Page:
If you only read one thing this week…


The hazards of working in Afghanistan by ifyouonlyreadonethingthisweek
January 27, 2011, 2:59 pm
Filed under: conflict, Development theory, If you only have 15 mins

Over the past year, over 100 aid workers have been killed in Afghanistan. This NY Times article cracks open the debate about the impact that the US military and government contractors may have on the safety and security of humanitarian workers. Humanitarian aid agencies, such as Mercy Corps, mostly operate without the use of armed guards, whereas many government contractors work behind fortified compounds with armed guards. Despite the high number of deaths from aid workers, the number of injuries and deaths from contractors is almost four times as high, and the number of military casualties almost doubles that. Read the article to learn more about the intertwining of these ongoing initiatives in Afghanistan.

For Nick’s most recent literature review on incidents of violence against humanitarian workers see this post.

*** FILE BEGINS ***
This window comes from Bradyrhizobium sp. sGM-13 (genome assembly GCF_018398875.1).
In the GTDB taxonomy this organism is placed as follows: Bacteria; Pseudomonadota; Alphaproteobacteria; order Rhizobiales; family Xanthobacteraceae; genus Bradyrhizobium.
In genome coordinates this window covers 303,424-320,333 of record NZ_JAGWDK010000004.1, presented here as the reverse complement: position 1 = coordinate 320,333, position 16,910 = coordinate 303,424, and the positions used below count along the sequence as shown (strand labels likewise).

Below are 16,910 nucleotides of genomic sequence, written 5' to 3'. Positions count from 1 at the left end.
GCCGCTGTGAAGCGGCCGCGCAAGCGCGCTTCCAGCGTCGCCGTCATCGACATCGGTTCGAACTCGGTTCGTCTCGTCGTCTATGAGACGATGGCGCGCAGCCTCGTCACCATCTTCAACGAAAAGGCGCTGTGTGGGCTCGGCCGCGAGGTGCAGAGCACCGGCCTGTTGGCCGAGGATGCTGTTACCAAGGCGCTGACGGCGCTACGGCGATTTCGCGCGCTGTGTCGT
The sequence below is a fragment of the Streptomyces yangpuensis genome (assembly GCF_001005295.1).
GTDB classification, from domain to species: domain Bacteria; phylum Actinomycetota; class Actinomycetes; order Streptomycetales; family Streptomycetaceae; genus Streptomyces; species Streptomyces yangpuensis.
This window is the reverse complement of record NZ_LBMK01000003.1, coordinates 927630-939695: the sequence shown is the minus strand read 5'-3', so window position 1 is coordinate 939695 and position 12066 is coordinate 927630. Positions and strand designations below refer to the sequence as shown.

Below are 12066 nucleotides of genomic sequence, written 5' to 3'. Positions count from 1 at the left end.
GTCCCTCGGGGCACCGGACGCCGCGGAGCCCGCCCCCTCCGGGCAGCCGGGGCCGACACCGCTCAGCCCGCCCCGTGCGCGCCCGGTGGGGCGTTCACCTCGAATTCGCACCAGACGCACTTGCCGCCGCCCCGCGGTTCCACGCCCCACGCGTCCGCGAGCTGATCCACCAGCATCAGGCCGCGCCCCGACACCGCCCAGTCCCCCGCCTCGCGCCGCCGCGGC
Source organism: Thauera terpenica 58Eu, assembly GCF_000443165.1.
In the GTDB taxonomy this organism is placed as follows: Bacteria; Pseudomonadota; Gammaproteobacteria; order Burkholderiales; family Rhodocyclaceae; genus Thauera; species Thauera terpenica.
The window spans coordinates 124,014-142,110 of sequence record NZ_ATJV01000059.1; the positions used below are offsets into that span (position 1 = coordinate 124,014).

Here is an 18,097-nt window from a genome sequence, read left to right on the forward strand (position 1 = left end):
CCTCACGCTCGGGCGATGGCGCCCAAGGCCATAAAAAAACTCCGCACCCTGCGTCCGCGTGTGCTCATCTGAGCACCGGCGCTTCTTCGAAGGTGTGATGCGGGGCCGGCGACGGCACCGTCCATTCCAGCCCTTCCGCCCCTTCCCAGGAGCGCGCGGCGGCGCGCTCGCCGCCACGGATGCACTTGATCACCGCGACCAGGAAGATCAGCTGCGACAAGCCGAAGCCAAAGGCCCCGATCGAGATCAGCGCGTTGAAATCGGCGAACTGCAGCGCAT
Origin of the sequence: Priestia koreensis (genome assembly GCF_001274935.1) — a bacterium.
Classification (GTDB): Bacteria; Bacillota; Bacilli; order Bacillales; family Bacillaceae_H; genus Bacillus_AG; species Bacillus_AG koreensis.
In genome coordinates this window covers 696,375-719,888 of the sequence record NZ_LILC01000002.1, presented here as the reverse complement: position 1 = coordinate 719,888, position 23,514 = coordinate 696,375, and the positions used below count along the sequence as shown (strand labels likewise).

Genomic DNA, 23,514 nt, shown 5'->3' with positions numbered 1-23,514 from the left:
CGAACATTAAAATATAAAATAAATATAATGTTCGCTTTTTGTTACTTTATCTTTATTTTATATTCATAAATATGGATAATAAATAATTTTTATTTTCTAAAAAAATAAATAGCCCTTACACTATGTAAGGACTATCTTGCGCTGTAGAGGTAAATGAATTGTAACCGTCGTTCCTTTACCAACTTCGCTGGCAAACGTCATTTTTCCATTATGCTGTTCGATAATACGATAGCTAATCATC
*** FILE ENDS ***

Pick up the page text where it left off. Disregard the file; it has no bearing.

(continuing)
Transparency International’s 2010 report published by Nick
October 26, 2010, 8:33 am
Filed under: Articles, conflict, governance, If you only have 15 mins, Web sites

Check where your country falls on the perception of corruption by taking a look at the map, and reading the report here.

If you’re really pressed for time the BBC summarizes the results here with the headline numbers being a high correlation between war and corruption. Somalia tops the leader board for most corrupt, followed by Burma, Afghanistan then Iraq. Denmark, New Zealand and Singapore tie for least corrupt.



State-building and peace-building – Do they go hand-in-hand? by ifyouonlyreadonethingthisweek
September 16, 2010, 11:28 am
Filed under: conflict

This ODI briefing paper provides nice definitions of peace-building, state-building and political settlements. It talks about how the two approaches can complement each other but also how they can undermine each other. It is a useful and brief analysis, my only frustration is that the recommendations are the ones that you see at the end of many briefing papers (don’t create false expectations, understand the context more, commit long-term). While these are all good, solid recommendations it would be nice to see a little more sophistication and nuance.



Girls and Boys by ifyouonlyreadonethingthisweek
December 8, 2009, 3:51 pm
Filed under: Articles, conflict, Development theory

So coincidentally I went to two different sites this week – one looking at boys and the other girls: